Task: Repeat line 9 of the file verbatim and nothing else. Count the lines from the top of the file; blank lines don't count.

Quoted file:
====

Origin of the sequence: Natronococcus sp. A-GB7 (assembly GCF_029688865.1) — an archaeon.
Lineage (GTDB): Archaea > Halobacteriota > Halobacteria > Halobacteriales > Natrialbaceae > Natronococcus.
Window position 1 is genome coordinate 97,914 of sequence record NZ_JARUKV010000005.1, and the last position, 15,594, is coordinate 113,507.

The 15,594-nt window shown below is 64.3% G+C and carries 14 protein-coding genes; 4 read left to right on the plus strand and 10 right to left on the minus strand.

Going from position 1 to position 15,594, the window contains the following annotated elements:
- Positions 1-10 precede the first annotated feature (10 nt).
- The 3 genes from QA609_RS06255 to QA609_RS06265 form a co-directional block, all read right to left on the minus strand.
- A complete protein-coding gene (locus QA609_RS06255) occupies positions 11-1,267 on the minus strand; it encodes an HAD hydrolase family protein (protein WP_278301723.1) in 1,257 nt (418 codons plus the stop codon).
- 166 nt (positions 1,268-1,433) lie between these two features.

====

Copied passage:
- 166 nt (positions 1,268-1,433) lie between these two features.